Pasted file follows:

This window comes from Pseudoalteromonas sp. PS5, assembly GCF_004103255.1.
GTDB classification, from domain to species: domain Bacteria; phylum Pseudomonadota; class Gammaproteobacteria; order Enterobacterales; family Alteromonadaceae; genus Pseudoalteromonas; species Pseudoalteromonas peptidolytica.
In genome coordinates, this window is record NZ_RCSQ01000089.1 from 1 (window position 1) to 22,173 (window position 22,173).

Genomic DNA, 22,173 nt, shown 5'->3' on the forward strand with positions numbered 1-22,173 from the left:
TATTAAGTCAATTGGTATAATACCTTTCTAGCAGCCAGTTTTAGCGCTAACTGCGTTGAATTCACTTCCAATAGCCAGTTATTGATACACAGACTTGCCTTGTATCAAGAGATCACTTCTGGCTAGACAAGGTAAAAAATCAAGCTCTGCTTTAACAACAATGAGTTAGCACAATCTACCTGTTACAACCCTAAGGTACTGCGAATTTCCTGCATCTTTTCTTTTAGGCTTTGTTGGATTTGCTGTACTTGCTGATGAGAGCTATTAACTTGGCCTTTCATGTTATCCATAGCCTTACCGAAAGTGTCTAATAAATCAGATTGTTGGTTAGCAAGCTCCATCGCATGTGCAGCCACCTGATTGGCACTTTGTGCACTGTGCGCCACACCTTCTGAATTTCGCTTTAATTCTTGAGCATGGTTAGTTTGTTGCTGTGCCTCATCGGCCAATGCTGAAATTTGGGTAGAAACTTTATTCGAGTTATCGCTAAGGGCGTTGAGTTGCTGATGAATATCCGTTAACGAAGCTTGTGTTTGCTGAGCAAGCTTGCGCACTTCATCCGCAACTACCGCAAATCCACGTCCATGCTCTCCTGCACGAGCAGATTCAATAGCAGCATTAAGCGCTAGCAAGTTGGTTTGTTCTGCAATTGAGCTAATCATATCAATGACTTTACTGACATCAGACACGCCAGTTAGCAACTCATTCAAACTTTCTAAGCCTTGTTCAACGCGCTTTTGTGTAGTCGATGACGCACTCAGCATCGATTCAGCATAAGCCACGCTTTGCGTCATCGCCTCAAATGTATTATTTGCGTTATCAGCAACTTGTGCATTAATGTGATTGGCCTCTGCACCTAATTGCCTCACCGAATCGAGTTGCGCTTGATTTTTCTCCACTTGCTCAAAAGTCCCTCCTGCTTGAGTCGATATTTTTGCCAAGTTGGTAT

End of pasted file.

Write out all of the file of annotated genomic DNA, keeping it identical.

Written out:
This window comes from Pseudoalteromonas sp. PS5, assembly GCF_004103255.1.
GTDB classification, from domain to species: domain Bacteria; phylum Pseudomonadota; class Gammaproteobacteria; order Enterobacterales; family Alteromonadaceae; genus Pseudoalteromonas; species Pseudoalteromonas peptidolytica.
In genome coordinates, this window is record NZ_RCSQ01000089.1 from 1 (window position 1) to 22,173 (window position 22,173).

Genomic DNA, 22,173 nt, shown 5'->3' on the forward strand with positions numbered 1-22,173 from the left:
TATTAAGTCAATTGGTATAATACCTTTCTAGCAGCCAGTTTTAGCGCTAACTGCGTTGAATTCACTTCCAATAGCCAGTTATTGATACACAGACTTGCCTTGTATCAAGAGATCACTTCTGGCTAGACAAGGTAAAAAATCAAGCTCTGCTTTAACAACAATGAGTTAGCACAATCTACCTGTTACAACCCTAAGGTACTGCGAATTTCCTGCATCTTTTCTTTTAGGCTTTGTTGGATTTGCTGTACTTGCTGATGAGAGCTATTAACTTGGCCTTTCATGTTATCCATAGCCTTACCGAAAGTGTCTAATAAATCAGATTGTTGGTTAGCAAGCTCCATCGCATGTGCAGCCACCTGATTGGCACTTTGTGCACTGTGCGCCACACCTTCTGAATTTCGCTTTAATTCTTGAGCATGGTTAGTTTGTTGCTGTGCCTCATCGGCCAATGCTGAAATTTGGGTAGAAACTTTATTCGAGTTATCGCTAAGGGCGTTGAGTTGCTGATGAATATCCGTTAACGAAGCTTGTGTTTGCTGAGCAAGCTTGCGCACTTCATCCGCAACTACCGCAAATCCACGTCCATGCTCTCCTGCACGAGCAGATTCAATAGCAGCATTAAGCGCTAGCAAGTTGGTTTGTTCTGCAATTGAGCTAATCATATCAATGACTTTACTGACATCAGACACGCCAGTTAGCAACTCATTCAAACTTTCTAAGCCTTGTTCAACGCGCTTTTGTGTAGTCGATGACGCACTCAGCATCGATTCAGCATAAGCCACGCTTTGCGTCATCGCCTCAAATGTATTATTTGCGTTATCAGCAACTTGTGCATTAATGTGATTGGCCTCTGCACCTAATTGCCTCACCGAATCGAGTTGCGCTTGATTTTTCTCCACTTGCTCAAAAGTCCCTCCTGCTTGAGTCGATATTTTTGCCAAGTTGGTAT